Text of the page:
Using 4K tv as a monitor

9
Posted 27th Jun
I currently have use a 4K Samsung ue43ru7100 as a monitor.I need a screen this size due to the amount of windows/programs I need open for photo editing.Thing is there are a few 43 monitors on the market for around the same price I paid for this tv.The only problem I have is that there is a lot of glare on the screen as in I can see my own reflection in it when I’m sat so close to it.(Don’t know if that’s the right term for it).So it’s hard to look at detailed images if they are too dark.
Is this because I’m using a TV rather than a purpose built monitor?
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Trying fiddling with the tv picture settings. Some picture modes will make blacks darker to give them more effect usually for movies. Look for standard, game mode turns off all processing usually so there is less lag.
Just sounds like the surface of the screen is too reflective?
Meathotukdeals27/06/2020 18:13

Just sounds like the surface of the screen is too reflective?


But do monitors have a less reflective screen?Also when I edit certain images what seems black on the screen those same images on my phone don’t look AS black if you know what I mean
Anti-glare coatings vary between displays. Monitors do tend towards so-called matte coatings that fuzz up reflections. This makes them less noticeable but does reflect more light overall and makes a marginally more washed out image. There are also different qualities of anti-glare coatings, so more expensive screens tend to reflect less light.

Going by rtings review of the RU7100 it looks to be fairly middle of the road, assuming the European version is the same. Reflecting an average amount of light overall and somewhat blurring reflected objects.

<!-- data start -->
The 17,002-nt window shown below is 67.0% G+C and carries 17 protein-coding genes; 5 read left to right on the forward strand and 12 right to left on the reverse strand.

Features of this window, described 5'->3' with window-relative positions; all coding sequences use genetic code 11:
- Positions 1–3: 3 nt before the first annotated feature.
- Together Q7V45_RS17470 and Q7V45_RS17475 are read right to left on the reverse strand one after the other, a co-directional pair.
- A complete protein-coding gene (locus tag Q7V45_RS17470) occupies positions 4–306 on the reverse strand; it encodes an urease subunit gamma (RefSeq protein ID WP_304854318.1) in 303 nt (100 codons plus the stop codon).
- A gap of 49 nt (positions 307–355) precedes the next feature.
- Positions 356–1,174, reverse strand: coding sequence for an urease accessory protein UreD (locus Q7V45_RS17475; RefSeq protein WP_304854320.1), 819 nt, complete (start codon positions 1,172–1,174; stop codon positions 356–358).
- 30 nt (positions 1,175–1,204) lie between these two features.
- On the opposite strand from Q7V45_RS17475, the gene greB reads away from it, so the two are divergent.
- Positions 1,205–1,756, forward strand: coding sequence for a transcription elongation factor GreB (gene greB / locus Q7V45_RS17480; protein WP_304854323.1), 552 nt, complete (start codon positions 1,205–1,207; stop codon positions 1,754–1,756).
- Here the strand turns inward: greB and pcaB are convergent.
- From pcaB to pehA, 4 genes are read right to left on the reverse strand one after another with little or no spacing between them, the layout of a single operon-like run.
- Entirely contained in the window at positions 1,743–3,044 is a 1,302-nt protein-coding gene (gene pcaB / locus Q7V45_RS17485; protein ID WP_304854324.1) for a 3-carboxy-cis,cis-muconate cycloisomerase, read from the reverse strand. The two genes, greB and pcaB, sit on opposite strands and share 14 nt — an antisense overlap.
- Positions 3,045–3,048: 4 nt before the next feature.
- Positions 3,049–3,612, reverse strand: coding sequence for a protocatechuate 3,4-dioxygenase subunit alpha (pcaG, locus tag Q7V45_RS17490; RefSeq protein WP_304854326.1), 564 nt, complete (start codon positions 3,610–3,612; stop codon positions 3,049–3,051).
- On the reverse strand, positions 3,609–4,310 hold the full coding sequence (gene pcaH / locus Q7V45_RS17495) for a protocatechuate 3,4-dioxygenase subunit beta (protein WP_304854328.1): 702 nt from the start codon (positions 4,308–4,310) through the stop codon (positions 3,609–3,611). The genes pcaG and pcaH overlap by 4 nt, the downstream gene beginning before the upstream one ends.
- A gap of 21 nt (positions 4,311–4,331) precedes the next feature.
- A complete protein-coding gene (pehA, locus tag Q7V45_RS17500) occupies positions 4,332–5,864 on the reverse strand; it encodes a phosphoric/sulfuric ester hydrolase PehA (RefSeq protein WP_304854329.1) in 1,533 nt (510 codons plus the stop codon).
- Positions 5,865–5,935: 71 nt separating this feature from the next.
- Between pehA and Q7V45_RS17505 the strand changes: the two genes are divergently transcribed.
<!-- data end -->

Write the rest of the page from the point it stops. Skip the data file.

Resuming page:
It's worth looking through rtings reviews generally to see the range of reflection behaviour available on TVs and monitors:
rtings.com/
scorpio.iscariot27/06/2020 18:20

But do monitors have a less reflective screen?Also when I edit certain …But do monitors have a less reflective screen?Also when I edit certain images what seems black on the screen those same images on my phone don’t look AS black if you know what I mean



Some do some don't just like TV's. The other thing is likely due to different soft/hardware just like a print can look different on screen and on paper. Maybe you can callibrate it with hardware/software if you are serious.
Would you not be better just having two monitors rather than a big screen? My mate uses three monitors.
As for glare my TV had a really good rating for glare when I bought it and checked reviews... theres a site called rtings.com that you could put your current TV model and compare it to something else if that helps?
I use blackout blind as well, dunno if that's an option
move the tv, so its not reflecting so much...

sometimes the answers are glareing back at you..
41227588-muXrb.jpg
This is my setup.The tv is bolted to the wall and I have a 27” either side.The light above the tv is off most of the time and the blinds are blackout
Not really sure you would get the best results using a tv for photo editing? - sounds like you need a good super widescreen monitor that would allow you to have all your palettes (ie photoshop) and full image open at once, or several standard size monitors 2 or 3.
Edited by: "Bluefusion" 27th Jun
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